The Natural Medicine of Bamboo

in ecotrain •  2 months ago

The monsoonal deluge continues across Asia, and suddenly the bamboo sprouts. Shoots. Takes off in ways that have to be seen to be believed. And the Thai people have a very practical strategy for dealing with anything that comes in massive abundance (read glut) in a short space of time - they EAT it. Whether that be fruit, bugs, snakes, frogs, or bamboo shoots. They're not fussy. Add chili & lime juice, or toss it in a spicy curry.

My first brush with bamboo was in a hospital room in Australia eons ago, where I was a long term patient. Ironically she who could not walk at that time had her own courtyard, fringed with the most delicate bamboo. It whispered to me through long solitary days and even longer nights, when I would beg the nurses not to close the drapes so I could watch the shadows. It danced and shared its own gentle medicine, just by virtue of its form and the rustle of its leaves.

FFWD to Chiang Mai, Northern Thailand, 2018 and there is nothing delicate or romantic about bamboo here. It is best approached with a sharp machete in the garden. Springs and shoots EVERYwhere at this time of the year. Some varieties can grow up to 12 inches in a week.



And then, it arrives in the local Thai wet markets, looking like this:
Uncooked, straight from the jungle and requiring you to boil them yourself

or like this:
Thai fast food equivalent, where some nice grandma has done the hard work for you. Note the lovely sustainable packaging of banana leaf and compostable rubber band.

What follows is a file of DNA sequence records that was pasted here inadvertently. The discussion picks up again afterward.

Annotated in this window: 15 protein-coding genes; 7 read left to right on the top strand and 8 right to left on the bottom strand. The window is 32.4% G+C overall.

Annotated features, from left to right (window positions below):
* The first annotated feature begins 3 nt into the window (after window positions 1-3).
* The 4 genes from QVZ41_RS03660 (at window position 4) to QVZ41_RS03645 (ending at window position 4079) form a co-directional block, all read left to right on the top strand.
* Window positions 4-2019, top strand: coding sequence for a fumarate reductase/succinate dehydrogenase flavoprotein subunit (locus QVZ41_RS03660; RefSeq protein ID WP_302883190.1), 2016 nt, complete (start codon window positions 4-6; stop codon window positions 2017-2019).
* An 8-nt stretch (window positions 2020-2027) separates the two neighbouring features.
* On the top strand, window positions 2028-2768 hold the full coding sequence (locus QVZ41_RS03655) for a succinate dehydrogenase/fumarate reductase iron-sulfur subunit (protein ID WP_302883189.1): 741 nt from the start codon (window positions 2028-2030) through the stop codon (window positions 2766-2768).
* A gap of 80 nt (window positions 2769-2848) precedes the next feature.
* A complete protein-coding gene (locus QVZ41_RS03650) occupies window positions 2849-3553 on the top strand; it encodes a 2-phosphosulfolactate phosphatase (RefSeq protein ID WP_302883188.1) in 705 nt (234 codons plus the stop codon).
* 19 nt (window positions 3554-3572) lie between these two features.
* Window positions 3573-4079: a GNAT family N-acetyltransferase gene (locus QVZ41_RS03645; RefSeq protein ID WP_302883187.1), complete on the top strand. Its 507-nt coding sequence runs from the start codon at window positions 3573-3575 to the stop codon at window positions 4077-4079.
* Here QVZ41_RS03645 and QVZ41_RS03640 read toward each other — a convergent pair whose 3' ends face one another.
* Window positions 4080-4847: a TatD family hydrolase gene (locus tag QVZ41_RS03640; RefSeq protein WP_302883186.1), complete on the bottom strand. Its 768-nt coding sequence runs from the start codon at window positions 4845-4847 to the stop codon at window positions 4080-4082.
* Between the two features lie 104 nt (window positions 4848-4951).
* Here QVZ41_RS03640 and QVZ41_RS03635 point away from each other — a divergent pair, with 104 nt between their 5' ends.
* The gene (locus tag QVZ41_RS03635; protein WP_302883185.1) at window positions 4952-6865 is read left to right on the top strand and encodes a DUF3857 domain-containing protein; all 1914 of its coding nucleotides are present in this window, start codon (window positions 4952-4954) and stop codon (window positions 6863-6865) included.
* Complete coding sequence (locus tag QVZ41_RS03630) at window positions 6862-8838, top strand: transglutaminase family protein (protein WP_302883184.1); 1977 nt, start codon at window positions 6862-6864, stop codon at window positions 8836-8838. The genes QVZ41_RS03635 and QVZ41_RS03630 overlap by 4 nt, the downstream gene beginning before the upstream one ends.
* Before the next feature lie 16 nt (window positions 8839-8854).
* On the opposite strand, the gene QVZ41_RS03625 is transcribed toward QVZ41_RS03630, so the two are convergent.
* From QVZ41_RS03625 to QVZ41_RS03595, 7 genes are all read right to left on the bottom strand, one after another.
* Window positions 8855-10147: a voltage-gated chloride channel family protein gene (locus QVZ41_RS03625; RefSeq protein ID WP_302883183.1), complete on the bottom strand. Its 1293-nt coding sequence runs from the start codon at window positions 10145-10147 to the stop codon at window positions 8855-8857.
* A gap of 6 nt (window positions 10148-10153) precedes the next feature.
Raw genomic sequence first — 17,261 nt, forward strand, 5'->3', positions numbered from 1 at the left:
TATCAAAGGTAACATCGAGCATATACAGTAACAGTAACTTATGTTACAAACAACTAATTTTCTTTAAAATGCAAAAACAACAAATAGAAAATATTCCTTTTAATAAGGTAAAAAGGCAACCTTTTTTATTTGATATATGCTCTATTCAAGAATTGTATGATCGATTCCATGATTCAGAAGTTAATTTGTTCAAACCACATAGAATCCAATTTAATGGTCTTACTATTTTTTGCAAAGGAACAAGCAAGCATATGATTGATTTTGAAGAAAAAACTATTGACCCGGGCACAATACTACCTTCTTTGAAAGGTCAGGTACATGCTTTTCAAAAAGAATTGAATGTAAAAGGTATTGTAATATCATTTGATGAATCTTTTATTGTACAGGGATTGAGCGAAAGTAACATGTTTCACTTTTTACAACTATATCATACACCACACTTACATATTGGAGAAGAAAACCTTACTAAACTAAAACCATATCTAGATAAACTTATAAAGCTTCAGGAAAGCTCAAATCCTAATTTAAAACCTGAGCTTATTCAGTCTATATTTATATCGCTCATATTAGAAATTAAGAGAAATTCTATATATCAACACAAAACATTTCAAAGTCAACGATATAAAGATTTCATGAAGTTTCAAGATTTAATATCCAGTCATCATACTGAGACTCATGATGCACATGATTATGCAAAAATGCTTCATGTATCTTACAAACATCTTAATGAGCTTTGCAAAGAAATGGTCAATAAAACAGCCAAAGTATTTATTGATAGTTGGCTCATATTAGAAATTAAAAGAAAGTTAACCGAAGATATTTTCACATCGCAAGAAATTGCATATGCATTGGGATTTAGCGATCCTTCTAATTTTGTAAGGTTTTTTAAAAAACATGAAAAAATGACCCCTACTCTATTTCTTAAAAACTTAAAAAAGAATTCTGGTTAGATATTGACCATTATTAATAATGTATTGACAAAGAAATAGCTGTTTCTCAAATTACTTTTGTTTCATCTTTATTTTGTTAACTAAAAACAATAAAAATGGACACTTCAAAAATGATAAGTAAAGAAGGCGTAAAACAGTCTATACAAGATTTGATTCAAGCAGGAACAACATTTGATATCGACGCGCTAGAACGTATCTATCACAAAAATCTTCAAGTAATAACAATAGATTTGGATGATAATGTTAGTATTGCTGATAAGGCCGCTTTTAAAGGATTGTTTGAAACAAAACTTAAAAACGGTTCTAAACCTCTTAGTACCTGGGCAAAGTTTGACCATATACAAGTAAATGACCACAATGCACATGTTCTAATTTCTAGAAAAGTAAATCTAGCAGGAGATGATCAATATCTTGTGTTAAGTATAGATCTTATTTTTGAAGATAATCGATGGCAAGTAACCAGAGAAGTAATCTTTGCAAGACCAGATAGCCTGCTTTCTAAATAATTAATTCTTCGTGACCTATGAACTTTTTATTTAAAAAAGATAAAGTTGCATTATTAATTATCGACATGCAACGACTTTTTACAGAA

Bamboo shoots are usually chopped up and tossed in a spicy curry. They are the food of poor people - cheap, filling and abundant.

But what is SO AMAZING to me are their natural medicine qualities. Bamboo is seriously under-rated as a food, except by the old Thai grandmas, who smile and nod wisely when I ask about their shoots.

The biggest, and most surprising, natural medicine benefits:

  • Being very high in potassium, they help to lower and maintain blood pressure. This also makes them a great food to enjoy after heavy sweating or fever;
  • Ayurveda has, for thousands of years, used bamboo shoots to help the body manage the venom after snake an scorpion bites;
  • The boiling water from bamboo shoots mixed with honey is wonderful for respiratory conditions, colds and flu;
  • The juice from fresh bamboo shoots is great jungle medicine and useful for wound cleaning and tropical skin ulcers;
  • Internally, bamboo shoots help treat digestive orders and stomach ulcers;
  • Clinical studies show bamboo shoots as having properties to help manage and control blood cholesterol levels;
  • Bamboo shoots help crate a sense of fullness and so are wonderful for helping with weight loss.

There are other claims of anti-cancer properties, pain relief, anti-inflammation etc but the studies simply haven't been done. Arguably they are not needed, as most people in Asia already KNOW this is medicine food. But you can read more here:

The nutrient levels are surprising: bamboo shoots contain vitamin A, vitamin B6, vitamin E, thiamin, riboflavin, niacin, folate and pantothenic acid, calcium, magnesium, phosphorus, potassium, sodium, zinc, copper, manganese, selenium and iron. And almost no sugar and no fat.

My favourite way to eat them? a spicy Thai red northern jungle curry (water based, not coconut milk based) with fresh monsoon season mushrooms.